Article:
Sell Like Hell


Hey kids! Do you like Tombstone® frozen pizza? (It’s morbidly delicious!) How about video games designed by Activision®, such as Tony Hawk’s Pro Skater® 4 and Street Hoops™? And week-long internships that pay $10,000—are you down with those? If you answered “yes” or “whatever” to two or more of those questions, you’re in luck. After conducting a survey that revealed 47 percent of teen boys believe “tester for new video games” is the “ultimate” summer job (36 percent of girls picked “personal shopper at a major clothing store,” boring!), the aforementioned companies decided to sponsor a contest in which the winner takes home 10 large after five short days of playing unreleased titles. “Instead of putting together a résumé or filling out countless applications,” explains Kraft Pizza’s senior associate brand manager, Lara Warren, “teens can just look under the label of specially marked Tombstone pizzas to see if they’ve nabbed their dream job.” Take it from me—this column came inside of a box of Cracker Jacks®.

RLH: Run Like Hell

For PS2, Xbox (review copy)

Developer Digital Mayhem

Publisher Interplay

Rating 7 (out of 10)

RLH stands for “Run Like Hell,” and what makes you a run faster? Why, a BAWLS® Guarana energy drink, of course. That’s right, as you make your way through the Forseti space station killing nasty aliens, you work up a heckuva thirst, and vending-machine bottles of BAWLS will give your health a slight boost. It’s one thing to watch your favorite stars provide product placement in Hollywood blockbusters, quite another to force the BAWLS into your mouth as a condition of advancing through the game.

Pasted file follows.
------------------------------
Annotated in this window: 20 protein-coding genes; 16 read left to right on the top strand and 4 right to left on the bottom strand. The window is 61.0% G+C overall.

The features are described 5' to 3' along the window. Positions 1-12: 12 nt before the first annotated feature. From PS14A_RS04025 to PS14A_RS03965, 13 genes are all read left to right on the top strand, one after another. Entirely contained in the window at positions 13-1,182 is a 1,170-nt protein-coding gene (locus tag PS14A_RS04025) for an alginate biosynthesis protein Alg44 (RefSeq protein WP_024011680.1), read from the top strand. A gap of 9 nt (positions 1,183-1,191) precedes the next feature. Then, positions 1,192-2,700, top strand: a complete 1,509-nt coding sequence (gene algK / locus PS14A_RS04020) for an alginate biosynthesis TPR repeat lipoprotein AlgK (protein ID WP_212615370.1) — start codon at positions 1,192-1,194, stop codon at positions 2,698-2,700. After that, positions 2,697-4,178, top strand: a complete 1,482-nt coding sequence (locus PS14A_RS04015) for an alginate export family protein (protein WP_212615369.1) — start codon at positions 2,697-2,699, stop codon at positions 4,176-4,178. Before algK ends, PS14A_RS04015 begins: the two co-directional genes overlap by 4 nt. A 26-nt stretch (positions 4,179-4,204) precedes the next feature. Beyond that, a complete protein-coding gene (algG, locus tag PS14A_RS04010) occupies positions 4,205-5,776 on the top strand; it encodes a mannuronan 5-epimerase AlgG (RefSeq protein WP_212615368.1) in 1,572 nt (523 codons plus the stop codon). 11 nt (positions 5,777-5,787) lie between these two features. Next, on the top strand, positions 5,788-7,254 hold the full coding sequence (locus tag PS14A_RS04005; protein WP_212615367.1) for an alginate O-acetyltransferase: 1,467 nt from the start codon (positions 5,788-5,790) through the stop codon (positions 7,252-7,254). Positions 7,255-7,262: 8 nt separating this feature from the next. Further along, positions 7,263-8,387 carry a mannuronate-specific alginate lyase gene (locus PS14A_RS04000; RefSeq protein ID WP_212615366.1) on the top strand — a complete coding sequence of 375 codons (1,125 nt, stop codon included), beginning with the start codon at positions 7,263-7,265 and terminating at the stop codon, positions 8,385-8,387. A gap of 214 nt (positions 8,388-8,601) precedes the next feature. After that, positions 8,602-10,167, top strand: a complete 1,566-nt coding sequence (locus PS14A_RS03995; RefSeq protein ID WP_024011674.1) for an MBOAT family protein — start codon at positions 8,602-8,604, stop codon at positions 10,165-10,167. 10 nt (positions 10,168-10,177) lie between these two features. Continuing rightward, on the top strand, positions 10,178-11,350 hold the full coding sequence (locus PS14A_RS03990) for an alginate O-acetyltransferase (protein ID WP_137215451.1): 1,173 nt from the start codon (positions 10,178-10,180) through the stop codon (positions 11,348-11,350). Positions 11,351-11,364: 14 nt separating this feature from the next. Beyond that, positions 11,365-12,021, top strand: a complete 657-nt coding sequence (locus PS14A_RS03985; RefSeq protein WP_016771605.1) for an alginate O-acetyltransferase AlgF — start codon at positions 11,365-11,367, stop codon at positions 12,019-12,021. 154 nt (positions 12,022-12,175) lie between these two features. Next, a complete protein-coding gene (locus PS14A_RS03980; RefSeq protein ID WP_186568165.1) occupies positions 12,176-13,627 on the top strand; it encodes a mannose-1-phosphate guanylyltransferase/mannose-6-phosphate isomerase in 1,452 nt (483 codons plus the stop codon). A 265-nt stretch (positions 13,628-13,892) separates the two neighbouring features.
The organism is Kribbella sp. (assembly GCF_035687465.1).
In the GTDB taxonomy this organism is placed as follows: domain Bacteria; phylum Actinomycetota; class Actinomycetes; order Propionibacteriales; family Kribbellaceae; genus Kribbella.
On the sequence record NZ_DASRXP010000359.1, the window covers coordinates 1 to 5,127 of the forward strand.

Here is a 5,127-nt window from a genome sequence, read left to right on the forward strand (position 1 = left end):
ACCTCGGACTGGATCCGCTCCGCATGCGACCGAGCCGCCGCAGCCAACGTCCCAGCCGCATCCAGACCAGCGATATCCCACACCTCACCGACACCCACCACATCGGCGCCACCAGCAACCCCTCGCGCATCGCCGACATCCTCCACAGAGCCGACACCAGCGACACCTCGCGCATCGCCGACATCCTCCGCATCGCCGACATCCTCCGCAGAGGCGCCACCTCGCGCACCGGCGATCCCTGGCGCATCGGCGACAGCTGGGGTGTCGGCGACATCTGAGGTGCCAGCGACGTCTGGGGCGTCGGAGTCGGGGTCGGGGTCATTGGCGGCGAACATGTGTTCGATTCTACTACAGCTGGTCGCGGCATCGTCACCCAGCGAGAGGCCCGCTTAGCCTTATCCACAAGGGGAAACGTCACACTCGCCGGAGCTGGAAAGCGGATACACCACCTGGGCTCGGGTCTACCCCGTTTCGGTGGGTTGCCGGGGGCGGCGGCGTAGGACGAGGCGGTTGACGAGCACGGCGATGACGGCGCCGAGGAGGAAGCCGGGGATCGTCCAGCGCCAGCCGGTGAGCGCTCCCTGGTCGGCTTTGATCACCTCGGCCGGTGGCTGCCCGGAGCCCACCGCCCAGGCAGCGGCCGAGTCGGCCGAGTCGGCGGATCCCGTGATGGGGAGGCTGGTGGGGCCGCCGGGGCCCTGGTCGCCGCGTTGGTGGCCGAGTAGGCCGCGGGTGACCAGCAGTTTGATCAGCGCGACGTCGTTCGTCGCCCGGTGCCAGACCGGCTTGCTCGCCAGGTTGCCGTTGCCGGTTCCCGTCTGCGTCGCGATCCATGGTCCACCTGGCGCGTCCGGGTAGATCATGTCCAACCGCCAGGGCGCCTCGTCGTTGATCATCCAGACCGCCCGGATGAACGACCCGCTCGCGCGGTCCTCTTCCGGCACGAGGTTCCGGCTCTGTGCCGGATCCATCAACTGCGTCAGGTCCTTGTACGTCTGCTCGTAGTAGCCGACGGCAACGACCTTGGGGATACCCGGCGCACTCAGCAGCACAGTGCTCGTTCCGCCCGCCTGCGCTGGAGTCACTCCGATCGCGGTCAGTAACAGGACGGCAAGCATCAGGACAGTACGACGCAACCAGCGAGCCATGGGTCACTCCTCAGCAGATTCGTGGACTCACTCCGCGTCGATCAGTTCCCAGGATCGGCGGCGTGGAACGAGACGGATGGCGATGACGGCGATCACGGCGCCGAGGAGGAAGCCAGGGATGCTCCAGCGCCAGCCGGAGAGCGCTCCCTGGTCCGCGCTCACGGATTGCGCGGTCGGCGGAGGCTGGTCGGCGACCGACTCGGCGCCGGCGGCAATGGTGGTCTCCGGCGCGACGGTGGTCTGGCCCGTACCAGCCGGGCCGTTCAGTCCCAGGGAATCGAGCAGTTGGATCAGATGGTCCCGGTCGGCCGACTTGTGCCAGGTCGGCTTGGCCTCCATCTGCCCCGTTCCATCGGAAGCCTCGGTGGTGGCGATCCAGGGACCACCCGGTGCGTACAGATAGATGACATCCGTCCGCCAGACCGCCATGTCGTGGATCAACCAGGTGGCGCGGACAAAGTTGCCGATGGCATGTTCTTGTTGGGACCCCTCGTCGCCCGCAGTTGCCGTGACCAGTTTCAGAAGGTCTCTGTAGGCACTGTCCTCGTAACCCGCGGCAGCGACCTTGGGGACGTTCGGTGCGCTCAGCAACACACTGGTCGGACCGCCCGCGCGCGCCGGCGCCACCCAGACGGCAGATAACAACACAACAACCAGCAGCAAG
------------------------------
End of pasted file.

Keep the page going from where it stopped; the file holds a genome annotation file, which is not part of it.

Sucking BAWLS isn’t the only thing Nick Conner concerns himself with, of course. A decorated war hero with a distaste for authority, our character lives at some unspecified point in the distant future when the human “Hegemony” have finally defeated an alien race known as the Neh-Lok. (Conner earned his medals and a demotion after going against orders and igniting a gaseous planet where the Neh-Lok fleet hid.) Now assigned to the border-world space station Forseti, Conner lives with his cute scientist fiancée, Dr. Samantha Reilly. So . . . Reilly’s best friend gets her head chopped off by anti-life forms who invade the station, and her man must spring into heroic, authority-defying action.

As Conner, you must face, and occasionally evade, baddies—mostly blade-armed creatures inspired in equal parts by Edward Scissorhands and Alien, and sting-tailed scorpions carrying murderous babies. (They lob fireballs, squirt poison, and sometimes render themselves invisible.) Other chores include repairing elevators, planting explosives, resetting generators, monitoring mysterious bio-growths, defending lizard-like buddies (who become traitors), and rescuing surly teenagers. Remember: When it comes to standing up for your race and “Hegemony” in general, Red Bull just won’t cut it.

WWE Crush Hour

For GameCube (review copy), PS2, Xbox

Developer Pacific Coast Power & Light

Publisher THQ

Rating 5

I have yet to hear a scarier premise for a game: World Wrestling Entertainment mogul Mr. McMahon™ “controls all the networks,” and “you can see his WWE Superstars in all your favorite TV shows and commercials.” Commercial, show, or both, Crush Hour is where Superstars from the Rock to Hulk Hogan “trade in their muscles for muscle cars,” battling each other in 13 different arenas based on WWE shows like SmackDown! and Hell in a Cell. Instead of swinging folding chairs and jumping off ladders, you drive around, firing rockets and dropping mines. Seeing as how the winners aren’t pre-determined, this may be the first game to be more realistic than the sport it’s based on.

All the stars get their own vehicles rated in four categories. The sexy Stacy Keibler’s “import tuner” features nipple, er, “ripple darts,” and makes up for poor defenses with speed, as does the one other car driven by a female. Gold medalist Kurt Angle pilots a “patriotic SUV”—is there any other kind?—with “firework splash and energy rings,” and rich bastard William Regal takes the wheel of an “elegant British roadster.” Trash talk comes standard. (“The flames burn, don’t they?” cleverly taunts Kane.) What sucks balls is the fact that only two people can play at a time. That’s bull.

Suck for yourself:
Codemasters will publish a “rhythm-action” game based on American Idol.

This article from the Village Voice Archive was posted on April 29, 2003

Archive Highlights